verb (used with object)
- to pull or draw with force; move by drawing; drag: They hauled the boat up onto the beach.
- to cart or transport; carry: He hauled freight.
- to cause to descend; lower (often followed by down): to haul down the flag.
- to arrest or bring before a magistrate or other authority (often followed by before, in, to, into, etc.): He was hauled before the judge.
verb (used without object)
- to pull or tug.
- to go or come to a place, especially with effort: After roistering about the streets, they finally hauled into the tavern.
- to do carting or transport, or move freight commercially.
- to sail, as in a particular direction.
- to draw or pull a vessel up on land, as for repairs or storage.
- (of the wind) to shift to a direction closer to the heading of a vessel (opposed to veer).
- (of the wind) to change direction, shift, or veer (often followed by round or to).
- an act or instance of hauling; a strong pull or tug.
- something that is hauled.
- the load hauled at one time; quantity carried or transported.
- the distance or route over which anything is hauled.
- the quantity of fish taken at one draft of the net.
- the draft of a fishing net.
- the place where a seine is hauled.
- the act of taking or acquiring something.
- something that is taken or acquired: The thieves’ haul included several valuable paintings.
- haul off,
- Nautical.to change a ship’s course so as to get farther off from an object.
- to withdraw; leave.
- Informal.to draw back the arm in order to strike; prepare to deal a blow: He hauled off and struck the insolent lieutenant a blow to the chin.
- haul up,
- to bring before a superior for judgment or reprimand; call to account.
- to come to a halt; stop.
- Nautical.to change the course of (a sailing vessel) so as to sail closer to the wind.
- Nautical.(of a sailing vessel) to come closer to the wind.
- Nautical.(of a vessel) to come to a halt.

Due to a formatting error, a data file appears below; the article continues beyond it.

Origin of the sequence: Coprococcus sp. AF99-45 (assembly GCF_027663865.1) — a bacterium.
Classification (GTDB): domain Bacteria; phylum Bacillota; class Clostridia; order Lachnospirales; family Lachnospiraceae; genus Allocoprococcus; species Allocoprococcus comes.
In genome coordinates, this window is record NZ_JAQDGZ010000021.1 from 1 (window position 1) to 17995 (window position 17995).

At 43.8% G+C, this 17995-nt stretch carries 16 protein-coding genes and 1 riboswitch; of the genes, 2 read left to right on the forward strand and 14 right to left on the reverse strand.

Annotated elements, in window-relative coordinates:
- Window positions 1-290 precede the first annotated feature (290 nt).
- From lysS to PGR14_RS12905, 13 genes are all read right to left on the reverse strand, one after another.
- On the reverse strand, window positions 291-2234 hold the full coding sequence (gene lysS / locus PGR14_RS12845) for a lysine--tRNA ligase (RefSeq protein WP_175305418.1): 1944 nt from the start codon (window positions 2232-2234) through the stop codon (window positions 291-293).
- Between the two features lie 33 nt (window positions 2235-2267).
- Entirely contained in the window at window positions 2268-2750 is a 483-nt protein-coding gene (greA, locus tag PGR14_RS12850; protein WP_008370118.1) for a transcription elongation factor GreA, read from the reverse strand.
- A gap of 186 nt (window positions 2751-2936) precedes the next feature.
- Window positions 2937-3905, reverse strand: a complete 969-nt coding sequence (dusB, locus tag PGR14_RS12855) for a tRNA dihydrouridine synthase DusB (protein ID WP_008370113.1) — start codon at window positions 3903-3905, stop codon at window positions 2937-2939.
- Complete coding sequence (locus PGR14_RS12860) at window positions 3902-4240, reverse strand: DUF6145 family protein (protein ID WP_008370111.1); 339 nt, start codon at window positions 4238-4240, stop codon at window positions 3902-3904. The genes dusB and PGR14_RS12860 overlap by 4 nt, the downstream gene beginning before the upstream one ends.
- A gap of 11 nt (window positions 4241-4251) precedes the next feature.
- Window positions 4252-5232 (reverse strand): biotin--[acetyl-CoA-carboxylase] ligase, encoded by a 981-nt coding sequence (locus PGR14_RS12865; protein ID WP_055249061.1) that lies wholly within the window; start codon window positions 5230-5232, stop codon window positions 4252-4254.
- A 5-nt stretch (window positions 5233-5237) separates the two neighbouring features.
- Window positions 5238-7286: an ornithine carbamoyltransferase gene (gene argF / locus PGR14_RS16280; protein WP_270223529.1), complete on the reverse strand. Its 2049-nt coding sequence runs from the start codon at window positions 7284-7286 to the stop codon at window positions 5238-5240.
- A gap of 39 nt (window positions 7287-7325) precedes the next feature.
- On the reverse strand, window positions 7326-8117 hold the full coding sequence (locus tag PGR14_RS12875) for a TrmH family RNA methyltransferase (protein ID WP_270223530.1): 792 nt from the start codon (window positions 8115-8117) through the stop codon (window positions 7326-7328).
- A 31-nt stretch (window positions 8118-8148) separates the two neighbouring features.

- haul around, Nautical.
- to brace (certain yards of a sailing vessel).
- (of the wind) to change in a clockwise direction.
- haul in with, Nautical. to approach.
- haul/shag ass, Slang: Vulgar. to get a move on; hurry.
- long haul,
- a relatively great period of time: In the long haul, he’ll regret having been a school dropout.
- a relatively great distance: It’s a long haul from Maine to Texas.
- Nautical.the drawing up on shore of a vessel for a relatively long period of time, as for winter storage or longer.
- short haul,
- a relatively small period of time: For the short haul, he’ll be able to get by on what he earns.
- a relatively little distance: The axle wouldn’t break for just a short haul.
- Nautical.the drawing up on shore of a vessel for a relatively short period, as for repairs or painting.
- (tr) informal to call to account or criticize
- nautical to sail (a vessel) closer to the wind
- to drag or draw (something) with effort
- (tr) to transport, as in a lorry
- nautical to alter the course of (a vessel), esp so as to sail closer to the wind
- (tr) nautical to draw or hoist (a vessel) out of the water onto land or a dock for repair, storage, etc
- (intr) nautical (of the wind) to blow from a direction nearer the bowCompare veer 1 (def. 3b)
- (intr) to change one’s opinion or action
- the act of dragging with effort
- (esp of fish) the amount caught at a single time
- something that is hauled
- the goods obtained from a robbery
- a distance of haulinga three-mile haul
- the amount of a contraband seizurearms haul; drugs haul
- in the long haul or over the long haul
- in a future time
- over a lengthy period of time
1660s, “act of hauling,” from haul (v.). Meaning “something gained” is from 1776, perhaps on notion of “drawing” a profit, or of the catch from hauling fishing nets. Meaning “distance over which something must be hauled” (usually with long or short) is attested from 1873.
1580s, hall, variant spelling of Middle English halen (see hale (v.)), representing a change in pronunciation after c.1200. Spelling with -au- or -aw- is from early 17c. Related: Hauled; hauling. To haul off “pull back a little” before striking or otherwise acting is American English, 1802.
Come to a halt, stop, as in We hauled up in front of the hotel.
Bring someone before a superior or other authority, call someone to account. For example, This was the third time he’d been hauled up before the judge. [Mid-1800s]
In addition to the idioms beginning with haul
- haul off
- haul over the coals
- haul up
- long haul
- rake (haul) over the coals